Posted by Sheila Shayon on January 23, 2014 01:07 PM
10 years ago, Dove launched its Campaign for Real Beauty—a global effort that set out to spread positivity among women, young and old, and alter the public perception of beauty.
Spun out of a photography exhibit in Toronto, the campaign, which officially launched in 2004, has grown from billboards and print ads to TV commercials and short films all in the pursuit of redefining how consumers view beauty. And while the core of any campaign—to grow sales—remains a significant motivator for the brand, in a decade it seems that Dove has in fact made an impact on women and men alike, both in the industry and outside of it.
In a survey funded by Unilever, Harvard psychologist Nancy Etcoff found that in relation to the campaign, more women today define beauty by other standards than just physical appearance, according to Ad Age. "62 percent of women in the US feel they are responsible for influencing their own definition of beauty, nearly triple from the 23 percent ten years ago," Dove said in a press release.
The campaign's various efforts have earned Dove and its agencies a handful of awards, including top honors at Cannes Lions in 2007 for its first "viral" video, "Evolution," and again in 2013 for "Sketches," which became the most-watched video ad of all time. Sales have gone from $2.5 billion in 2004 to $4 billion today as Dove hitched its product development to the campaign, transforming from a bar-soap brand to a comprehensive personal care line.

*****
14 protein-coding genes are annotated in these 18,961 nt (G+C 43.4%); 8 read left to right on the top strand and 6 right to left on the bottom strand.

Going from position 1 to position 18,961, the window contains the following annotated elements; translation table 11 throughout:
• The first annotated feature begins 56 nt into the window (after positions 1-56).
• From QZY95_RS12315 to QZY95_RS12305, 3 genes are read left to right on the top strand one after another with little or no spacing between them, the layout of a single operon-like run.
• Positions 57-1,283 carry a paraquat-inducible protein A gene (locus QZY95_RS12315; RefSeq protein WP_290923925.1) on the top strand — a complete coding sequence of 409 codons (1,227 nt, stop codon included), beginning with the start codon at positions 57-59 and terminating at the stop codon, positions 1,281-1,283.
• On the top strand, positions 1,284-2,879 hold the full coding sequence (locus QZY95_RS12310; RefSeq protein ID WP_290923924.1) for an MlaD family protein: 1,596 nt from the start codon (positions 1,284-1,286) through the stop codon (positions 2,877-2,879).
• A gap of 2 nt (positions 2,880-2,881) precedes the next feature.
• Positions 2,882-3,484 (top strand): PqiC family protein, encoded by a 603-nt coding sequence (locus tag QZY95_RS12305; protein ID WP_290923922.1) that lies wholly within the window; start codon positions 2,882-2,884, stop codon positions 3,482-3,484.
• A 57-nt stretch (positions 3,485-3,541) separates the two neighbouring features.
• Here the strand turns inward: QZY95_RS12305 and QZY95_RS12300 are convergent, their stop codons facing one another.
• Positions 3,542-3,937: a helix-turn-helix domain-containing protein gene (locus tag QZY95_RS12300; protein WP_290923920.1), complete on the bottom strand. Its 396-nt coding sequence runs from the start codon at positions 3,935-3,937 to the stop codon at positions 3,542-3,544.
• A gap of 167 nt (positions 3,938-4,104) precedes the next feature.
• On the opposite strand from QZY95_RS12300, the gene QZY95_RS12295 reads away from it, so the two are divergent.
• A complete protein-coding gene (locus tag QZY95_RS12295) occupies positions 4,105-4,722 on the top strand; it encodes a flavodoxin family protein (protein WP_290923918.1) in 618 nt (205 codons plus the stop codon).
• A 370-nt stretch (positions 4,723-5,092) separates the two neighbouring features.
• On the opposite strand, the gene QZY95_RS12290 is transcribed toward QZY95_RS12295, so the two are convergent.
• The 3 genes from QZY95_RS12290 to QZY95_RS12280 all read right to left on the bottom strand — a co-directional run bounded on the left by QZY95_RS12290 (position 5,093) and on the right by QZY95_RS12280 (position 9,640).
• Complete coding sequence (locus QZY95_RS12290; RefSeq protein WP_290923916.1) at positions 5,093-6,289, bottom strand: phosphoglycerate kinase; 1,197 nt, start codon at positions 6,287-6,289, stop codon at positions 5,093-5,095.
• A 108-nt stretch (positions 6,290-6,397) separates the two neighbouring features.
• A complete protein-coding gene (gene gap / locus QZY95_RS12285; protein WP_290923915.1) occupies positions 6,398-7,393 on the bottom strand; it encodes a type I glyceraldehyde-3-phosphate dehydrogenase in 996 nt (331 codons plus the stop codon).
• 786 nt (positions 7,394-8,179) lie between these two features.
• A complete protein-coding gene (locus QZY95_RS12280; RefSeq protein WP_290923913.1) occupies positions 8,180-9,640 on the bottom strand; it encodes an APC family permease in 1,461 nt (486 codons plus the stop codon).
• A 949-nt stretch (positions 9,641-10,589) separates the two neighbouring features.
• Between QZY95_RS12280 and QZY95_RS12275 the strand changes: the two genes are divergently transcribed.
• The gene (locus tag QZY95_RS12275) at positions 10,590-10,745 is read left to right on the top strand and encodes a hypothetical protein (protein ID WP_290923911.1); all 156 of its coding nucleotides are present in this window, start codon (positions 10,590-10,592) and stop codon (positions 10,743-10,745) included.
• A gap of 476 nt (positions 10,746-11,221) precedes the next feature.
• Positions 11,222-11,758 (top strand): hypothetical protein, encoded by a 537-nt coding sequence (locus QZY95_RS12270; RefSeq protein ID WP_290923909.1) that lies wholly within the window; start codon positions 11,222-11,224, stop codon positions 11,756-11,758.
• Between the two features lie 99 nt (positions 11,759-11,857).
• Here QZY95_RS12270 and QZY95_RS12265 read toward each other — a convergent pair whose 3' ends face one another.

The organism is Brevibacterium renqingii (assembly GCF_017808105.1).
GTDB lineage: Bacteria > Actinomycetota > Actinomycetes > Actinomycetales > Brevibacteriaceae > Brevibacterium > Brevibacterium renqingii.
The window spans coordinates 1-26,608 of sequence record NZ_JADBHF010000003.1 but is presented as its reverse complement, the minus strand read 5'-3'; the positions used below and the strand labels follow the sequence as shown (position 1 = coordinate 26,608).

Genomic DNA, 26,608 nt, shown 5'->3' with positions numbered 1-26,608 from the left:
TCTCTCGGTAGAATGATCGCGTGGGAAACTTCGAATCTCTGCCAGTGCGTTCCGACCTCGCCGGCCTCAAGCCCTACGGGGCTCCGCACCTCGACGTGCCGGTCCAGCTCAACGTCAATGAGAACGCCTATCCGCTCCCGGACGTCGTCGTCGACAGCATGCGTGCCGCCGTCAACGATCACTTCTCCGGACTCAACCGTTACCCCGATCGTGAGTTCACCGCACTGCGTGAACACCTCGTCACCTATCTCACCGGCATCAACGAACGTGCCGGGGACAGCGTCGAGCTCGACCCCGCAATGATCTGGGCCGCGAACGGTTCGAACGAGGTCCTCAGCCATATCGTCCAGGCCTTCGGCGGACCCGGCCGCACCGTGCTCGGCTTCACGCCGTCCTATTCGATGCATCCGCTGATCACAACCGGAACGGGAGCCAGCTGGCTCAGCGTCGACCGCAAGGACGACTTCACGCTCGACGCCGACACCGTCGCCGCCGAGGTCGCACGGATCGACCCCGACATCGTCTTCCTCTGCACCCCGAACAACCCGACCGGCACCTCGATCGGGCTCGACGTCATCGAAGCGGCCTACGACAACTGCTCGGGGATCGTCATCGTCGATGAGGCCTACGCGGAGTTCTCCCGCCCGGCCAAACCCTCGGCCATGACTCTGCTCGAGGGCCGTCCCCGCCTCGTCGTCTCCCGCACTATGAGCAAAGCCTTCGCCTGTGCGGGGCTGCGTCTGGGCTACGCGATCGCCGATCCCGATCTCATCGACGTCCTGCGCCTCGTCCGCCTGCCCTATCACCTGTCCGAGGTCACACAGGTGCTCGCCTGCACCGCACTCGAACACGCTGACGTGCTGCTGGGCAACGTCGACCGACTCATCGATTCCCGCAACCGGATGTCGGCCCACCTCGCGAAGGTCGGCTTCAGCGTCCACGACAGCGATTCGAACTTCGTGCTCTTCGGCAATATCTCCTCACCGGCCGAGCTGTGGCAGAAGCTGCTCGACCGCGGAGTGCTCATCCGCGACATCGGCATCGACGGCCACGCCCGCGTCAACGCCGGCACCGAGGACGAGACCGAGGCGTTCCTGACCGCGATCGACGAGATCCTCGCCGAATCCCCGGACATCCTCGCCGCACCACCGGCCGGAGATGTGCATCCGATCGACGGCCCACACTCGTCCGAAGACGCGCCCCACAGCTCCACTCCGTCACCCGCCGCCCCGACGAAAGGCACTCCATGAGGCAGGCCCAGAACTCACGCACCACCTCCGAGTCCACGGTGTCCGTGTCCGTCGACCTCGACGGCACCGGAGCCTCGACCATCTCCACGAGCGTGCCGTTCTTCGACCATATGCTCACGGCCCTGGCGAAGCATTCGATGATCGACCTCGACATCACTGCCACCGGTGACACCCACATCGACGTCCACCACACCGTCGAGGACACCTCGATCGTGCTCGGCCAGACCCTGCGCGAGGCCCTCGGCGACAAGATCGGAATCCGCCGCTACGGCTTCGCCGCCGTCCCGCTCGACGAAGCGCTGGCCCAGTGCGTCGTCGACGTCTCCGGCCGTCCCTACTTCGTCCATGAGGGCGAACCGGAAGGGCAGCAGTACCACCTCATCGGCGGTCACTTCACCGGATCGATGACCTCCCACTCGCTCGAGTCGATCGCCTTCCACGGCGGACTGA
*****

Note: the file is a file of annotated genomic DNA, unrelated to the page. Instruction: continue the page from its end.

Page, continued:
By casting average-sized women as models, challenging stereotypes through its "check-box" ads and consistently advocating for more positive body language and behavior, Dove has helped inspire a greater awareness of misogynistic advertising.Continue reading...
Posted by Sheila Shayon on January 22, 2014 01:41 PM
Next month's Winter Olympics in Sochi mark McDonald's 10th consecutive Olympic Games as the "Official Restaurant," and they are celebrating by launching a social media project to connect Olympic fans world-wide with their favorite athletes at the Sochi Games.